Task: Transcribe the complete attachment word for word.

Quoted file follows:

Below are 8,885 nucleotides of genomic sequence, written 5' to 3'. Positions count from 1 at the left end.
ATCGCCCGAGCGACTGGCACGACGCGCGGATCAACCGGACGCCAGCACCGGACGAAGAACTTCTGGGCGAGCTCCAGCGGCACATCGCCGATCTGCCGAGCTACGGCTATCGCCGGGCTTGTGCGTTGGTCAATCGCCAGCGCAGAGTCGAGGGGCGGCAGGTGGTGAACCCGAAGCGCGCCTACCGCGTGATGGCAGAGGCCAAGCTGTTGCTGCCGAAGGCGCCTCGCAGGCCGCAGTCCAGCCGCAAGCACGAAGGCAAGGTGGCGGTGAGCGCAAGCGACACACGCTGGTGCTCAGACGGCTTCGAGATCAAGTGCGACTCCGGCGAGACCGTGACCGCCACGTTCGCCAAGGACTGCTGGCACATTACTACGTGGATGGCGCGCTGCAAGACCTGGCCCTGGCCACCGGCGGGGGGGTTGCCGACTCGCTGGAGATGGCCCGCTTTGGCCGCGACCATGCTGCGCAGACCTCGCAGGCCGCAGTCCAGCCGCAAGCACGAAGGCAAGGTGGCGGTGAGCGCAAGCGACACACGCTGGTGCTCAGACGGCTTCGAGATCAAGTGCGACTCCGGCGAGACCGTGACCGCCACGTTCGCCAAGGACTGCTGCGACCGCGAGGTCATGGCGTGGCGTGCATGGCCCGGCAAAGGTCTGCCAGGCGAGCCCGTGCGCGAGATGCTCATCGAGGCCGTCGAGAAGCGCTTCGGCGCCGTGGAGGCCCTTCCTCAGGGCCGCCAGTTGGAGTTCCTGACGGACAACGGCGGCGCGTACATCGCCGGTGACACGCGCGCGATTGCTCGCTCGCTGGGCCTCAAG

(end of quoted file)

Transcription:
Below are 8,885 nucleotides of genomic sequence, written 5' to 3'. Positions count from 1 at the left end.
ATCGCCCGAGCGACTGGCACGACGCGCGGATCAACCGGACGCCAGCACCGGACGAAGAACTTCTGGGCGAGCTCCAGCGGCACATCGCCGATCTGCCGAGCTACGGCTATCGCCGGGCTTGTGCGTTGGTCAATCGCCAGCGCAGAGTCGAGGGGCGGCAGGTGGTGAACCCGAAGCGCGCCTACCGCGTGATGGCAGAGGCCAAGCTGTTGCTGCCGAAGGCGCCTCGCAGGCCGCAGTCCAGCCGCAAGCACGAAGGCAAGGTGGCGGTGAGCGCAAGCGACACACGCTGGTGCTCAGACGGCTTCGAGATCAAGTGCGACTCCGGCGAGACCGTGACCGCCACGTTCGCCAAGGACTGCTGGCACATTACTACGTGGATGGCGCGCTGCAAGACCTGGCCCTGGCCACCGGCGGGGGGGTTGCCGACTCGCTGGAGATGGCCCGCTTTGGCCGCGACCATGCTGCGCAGACCTCGCAGGCCGCAGTCCAGCCGCAAGCACGAAGGCAAGGTGGCGGTGAGCGCAAGCGACACACGCTGGTGCTCAGACGGCTTCGAGATCAAGTGCGACTCCGGCGAGACCGTGACCGCCACGTTCGCCAAGGACTGCTGCGACCGCGAGGTCATGGCGTGGCGTGCATGGCCCGGCAAAGGTCTGCCAGGCGAGCCCGTGCGCGAGATGCTCATCGAGGCCGTCGAGAAGCGCTTCGGCGCCGTGGAGGCCCTTCCTCAGGGCCGCCAGTTGGAGTTCCTGACGGACAACGGCGGCGCGTACATCGCCGGTGACACGCGCGCGATTGCTCGCTCGCTGGGCCTCAAG